As we begin autumn many changing attributes begin to emerge including cooler air temperature in the day and night. Color changes in the trees and foliage bring out a vibrancy that awes all who take in nature’s beauty. This season of the year also kicks off the American tradition of football. Another important segment of the fall season shifts focus to health care issues as the months of September and October bring awareness to childhood cancer and breast cancer, respectively.
The battle that continues to be waged against all forms of cancer has seen significant advances over the past 50-plus years. Early detection of the disease has been a major factor in allowing treatment advances to truly be effective in providing the best possible quality of life to patients and their supportive families.
This edition of Bridging the Gap will address two crucial clinical equipment areas – mammography and radiation therapy. Each of these are of vital importance in the battle against these chronic diseases. Mammography’s specialized medical imaging equipment uses low-dose X-rays to see inside the breasts and has continued to advance technologically with digital mammography, computer-aided detection and breast tomosynthesis. Radiation therapy uses high-energy radiation to shrink tumors and kill cancer cells. X-rays, gamma rays, and charged particles are types of radiation used for cancer treatment. The radiation may be delivered by external-beam radiation therapy equipment such as linear accelerators, or it may come from radioactive material placed in the body near cancer cells utilizing internal radiation therapy, also called brachytherapy.
For this column, I spoke with Director of Radiation Oncology and Women’s Health Leslie Adams and Imaging/Radiation Oncology Engineer Josh Elwell.
The sensitivity of the patient care environment and its urgency in the mammography and radiation oncology departments are typically held at the highest level and regard in all health care organizations. It is this expectation and commitment to patient care accuracy and timeliness to diagnosis along with prescribed treatments that enable the best outcomes for the patient. When Adams and Elwell were asked to share their thoughts regarding this statement, they endorsed it and each pointed directly to the importance of “maximized uptime.” In short, this cancer detecting and treatment equipment must always be performing as intended without exception.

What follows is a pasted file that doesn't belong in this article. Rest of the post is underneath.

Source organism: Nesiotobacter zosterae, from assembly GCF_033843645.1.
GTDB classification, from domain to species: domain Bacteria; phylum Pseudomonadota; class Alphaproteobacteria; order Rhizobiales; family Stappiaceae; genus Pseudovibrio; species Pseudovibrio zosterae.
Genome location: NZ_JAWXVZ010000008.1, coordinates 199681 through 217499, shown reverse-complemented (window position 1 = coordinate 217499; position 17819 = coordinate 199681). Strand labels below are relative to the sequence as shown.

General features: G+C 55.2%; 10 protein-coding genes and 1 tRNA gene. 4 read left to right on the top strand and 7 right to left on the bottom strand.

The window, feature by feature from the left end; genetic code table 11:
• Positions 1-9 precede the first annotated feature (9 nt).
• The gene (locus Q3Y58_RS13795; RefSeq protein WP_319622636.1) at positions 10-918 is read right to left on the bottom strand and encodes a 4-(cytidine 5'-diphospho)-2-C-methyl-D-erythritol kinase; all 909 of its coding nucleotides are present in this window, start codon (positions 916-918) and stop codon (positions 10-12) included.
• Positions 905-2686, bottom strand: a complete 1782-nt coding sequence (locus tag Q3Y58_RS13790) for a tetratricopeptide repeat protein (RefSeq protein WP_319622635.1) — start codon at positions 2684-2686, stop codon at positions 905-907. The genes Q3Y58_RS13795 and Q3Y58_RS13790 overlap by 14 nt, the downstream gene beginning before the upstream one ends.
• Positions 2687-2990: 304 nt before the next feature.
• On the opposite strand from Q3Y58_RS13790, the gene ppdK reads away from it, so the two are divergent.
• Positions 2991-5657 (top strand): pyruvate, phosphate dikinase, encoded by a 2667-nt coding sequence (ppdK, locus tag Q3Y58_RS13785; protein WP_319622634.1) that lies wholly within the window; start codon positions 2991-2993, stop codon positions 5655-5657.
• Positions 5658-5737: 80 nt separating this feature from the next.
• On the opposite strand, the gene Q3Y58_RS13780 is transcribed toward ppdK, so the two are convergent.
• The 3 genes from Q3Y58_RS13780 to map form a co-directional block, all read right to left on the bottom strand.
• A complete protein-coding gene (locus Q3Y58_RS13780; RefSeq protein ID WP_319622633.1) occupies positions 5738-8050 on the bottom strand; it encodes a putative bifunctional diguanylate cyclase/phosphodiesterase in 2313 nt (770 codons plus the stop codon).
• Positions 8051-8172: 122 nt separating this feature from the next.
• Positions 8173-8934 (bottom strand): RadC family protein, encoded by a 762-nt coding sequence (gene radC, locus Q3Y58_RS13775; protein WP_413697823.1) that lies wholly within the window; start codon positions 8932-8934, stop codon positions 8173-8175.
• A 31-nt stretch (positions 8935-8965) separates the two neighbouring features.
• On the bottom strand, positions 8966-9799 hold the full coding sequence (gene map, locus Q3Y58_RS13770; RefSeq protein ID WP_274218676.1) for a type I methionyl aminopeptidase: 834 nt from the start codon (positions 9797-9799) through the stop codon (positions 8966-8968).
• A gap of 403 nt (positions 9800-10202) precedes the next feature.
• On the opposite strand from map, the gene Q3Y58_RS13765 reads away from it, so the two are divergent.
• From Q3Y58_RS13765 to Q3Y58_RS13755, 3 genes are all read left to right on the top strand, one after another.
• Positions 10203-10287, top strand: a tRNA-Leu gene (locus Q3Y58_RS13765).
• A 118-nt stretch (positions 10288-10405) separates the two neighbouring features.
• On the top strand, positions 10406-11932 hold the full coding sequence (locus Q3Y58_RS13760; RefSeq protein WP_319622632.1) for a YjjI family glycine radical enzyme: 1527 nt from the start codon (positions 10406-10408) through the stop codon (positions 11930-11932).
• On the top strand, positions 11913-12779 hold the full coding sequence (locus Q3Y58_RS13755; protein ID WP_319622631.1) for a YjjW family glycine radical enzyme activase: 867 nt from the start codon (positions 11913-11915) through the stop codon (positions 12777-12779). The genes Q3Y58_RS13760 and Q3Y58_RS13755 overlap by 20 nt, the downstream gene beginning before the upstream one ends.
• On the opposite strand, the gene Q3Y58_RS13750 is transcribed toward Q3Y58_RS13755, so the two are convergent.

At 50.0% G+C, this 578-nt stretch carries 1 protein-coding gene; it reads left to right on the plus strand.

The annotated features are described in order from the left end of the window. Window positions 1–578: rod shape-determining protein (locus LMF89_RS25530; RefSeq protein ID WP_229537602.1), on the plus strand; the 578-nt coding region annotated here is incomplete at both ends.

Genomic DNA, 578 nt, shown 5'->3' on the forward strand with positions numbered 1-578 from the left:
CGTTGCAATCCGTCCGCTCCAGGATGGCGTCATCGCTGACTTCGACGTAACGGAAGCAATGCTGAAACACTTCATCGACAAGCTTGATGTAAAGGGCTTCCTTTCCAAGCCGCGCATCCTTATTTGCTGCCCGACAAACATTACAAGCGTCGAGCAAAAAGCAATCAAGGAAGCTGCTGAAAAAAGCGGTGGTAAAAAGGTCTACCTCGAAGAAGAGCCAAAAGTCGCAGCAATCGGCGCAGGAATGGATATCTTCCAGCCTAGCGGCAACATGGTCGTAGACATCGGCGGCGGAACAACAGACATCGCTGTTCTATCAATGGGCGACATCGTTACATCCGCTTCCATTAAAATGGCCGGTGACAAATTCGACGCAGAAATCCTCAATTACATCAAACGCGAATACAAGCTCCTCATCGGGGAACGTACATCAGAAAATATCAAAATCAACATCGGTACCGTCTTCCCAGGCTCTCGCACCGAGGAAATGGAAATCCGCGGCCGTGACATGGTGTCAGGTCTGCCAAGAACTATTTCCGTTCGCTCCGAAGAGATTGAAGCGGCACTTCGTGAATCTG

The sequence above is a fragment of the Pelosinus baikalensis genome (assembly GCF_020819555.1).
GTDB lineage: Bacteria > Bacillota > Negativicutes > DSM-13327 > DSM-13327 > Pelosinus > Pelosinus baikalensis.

Adams shared a business insight, that being as health care organizations continue to be challenged financially in regards to reimbursement of patient billed services, the clinical areas of mammography and radiation oncology from a billing perspective drive both strong top and bottom lines. When coupling together the business value proposition and, most importantly, the high level of patient delivery expectation, the need for effective and efficient equipment service and maintenance plans have little to no margin for error! The low availability of technically skilled mammography engineers and linear accelerator engineers limits the options of varying service and maintenance models other than depending on the original equipment manufacturer (OEM) or a qualified independent service organization (ISO). Elwell described the technical skill challenge and workforce availability dilemma as ongoing. It is an industry challenge that continues to be a high hurdle in designing effective alternative service and maintenance versus OEM direct modeling.
One of the many gaps in these clinical screening/diagnosis and treatment areas revolves around a continued technological servicing workforce hurdle and is tightly linked to the highest expectation to timely and accurate equipment service performance as well as clinical availability to patients. The health care community, as it continues the battle in eradicating cancer, needs everyone’s continued effort and help. Let’s work together to clear all hurdles as we race to a cure!